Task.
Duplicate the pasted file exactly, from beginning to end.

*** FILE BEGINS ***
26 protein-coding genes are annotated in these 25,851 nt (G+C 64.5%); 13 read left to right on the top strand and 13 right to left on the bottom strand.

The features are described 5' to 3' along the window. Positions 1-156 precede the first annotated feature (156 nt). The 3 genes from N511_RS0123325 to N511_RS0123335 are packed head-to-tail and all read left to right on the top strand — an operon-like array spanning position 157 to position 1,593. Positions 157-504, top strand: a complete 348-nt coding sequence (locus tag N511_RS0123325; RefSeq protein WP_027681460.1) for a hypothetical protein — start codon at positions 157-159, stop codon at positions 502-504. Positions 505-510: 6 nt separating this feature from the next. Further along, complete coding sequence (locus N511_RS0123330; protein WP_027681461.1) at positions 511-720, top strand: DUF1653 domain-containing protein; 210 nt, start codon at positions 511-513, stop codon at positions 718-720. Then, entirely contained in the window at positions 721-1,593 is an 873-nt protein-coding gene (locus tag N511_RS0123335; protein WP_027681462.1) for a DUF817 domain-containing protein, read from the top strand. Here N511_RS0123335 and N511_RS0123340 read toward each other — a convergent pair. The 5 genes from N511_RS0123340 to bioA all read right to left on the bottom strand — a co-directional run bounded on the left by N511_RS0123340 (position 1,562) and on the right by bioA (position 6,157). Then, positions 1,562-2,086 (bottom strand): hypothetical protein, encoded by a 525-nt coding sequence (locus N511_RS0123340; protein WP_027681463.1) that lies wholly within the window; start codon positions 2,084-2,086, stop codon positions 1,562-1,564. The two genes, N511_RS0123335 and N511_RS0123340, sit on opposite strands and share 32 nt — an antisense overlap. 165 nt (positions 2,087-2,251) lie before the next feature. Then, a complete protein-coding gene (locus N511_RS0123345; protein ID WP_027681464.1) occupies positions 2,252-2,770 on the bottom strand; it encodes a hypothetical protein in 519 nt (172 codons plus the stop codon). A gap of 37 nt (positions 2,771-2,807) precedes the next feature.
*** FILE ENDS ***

26 protein-coding genes are annotated in these 25,851 nt (G+C 64.5%); 13 read left to right on the top strand and 13 right to left on the bottom strand.

The features are described 5' to 3' along the window. Positions 1-156 precede the first annotated feature (156 nt). The 3 genes from N511_RS0123325 to N511_RS0123335 are packed head-to-tail and all read left to right on the top strand — an operon-like array spanning position 157 to position 1,593. Positions 157-504, top strand: a complete 348-nt coding sequence (locus tag N511_RS0123325; RefSeq protein WP_027681460.1) for a hypothetical protein — start codon at positions 157-159, stop codon at positions 502-504. Positions 505-510: 6 nt separating this feature from the next. Further along, complete coding sequence (locus N511_RS0123330; protein WP_027681461.1) at positions 511-720, top strand: DUF1653 domain-containing protein; 210 nt, start codon at positions 511-513, stop codon at positions 718-720. Then, entirely contained in the window at positions 721-1,593 is an 873-nt protein-coding gene (locus tag N511_RS0123335; protein WP_027681462.1) for a DUF817 domain-containing protein, read from the top strand. Here N511_RS0123335 and N511_RS0123340 read toward each other — a convergent pair. The 5 genes from N511_RS0123340 to bioA all read right to left on the bottom strand — a co-directional run bounded on the left by N511_RS0123340 (position 1,562) and on the right by bioA (position 6,157). Then, positions 1,562-2,086 (bottom strand): hypothetical protein, encoded by a 525-nt coding sequence (locus N511_RS0123340; protein WP_027681463.1) that lies wholly within the window; start codon positions 2,084-2,086, stop codon positions 1,562-1,564. The two genes, N511_RS0123335 and N511_RS0123340, sit on opposite strands and share 32 nt — an antisense overlap. 165 nt (positions 2,087-2,251) lie before the next feature. Then, a complete protein-coding gene (locus N511_RS0123345; protein ID WP_027681464.1) occupies positions 2,252-2,770 on the bottom strand; it encodes a hypothetical protein in 519 nt (172 codons plus the stop codon). A gap of 37 nt (positions 2,771-2,807) precedes the next feature.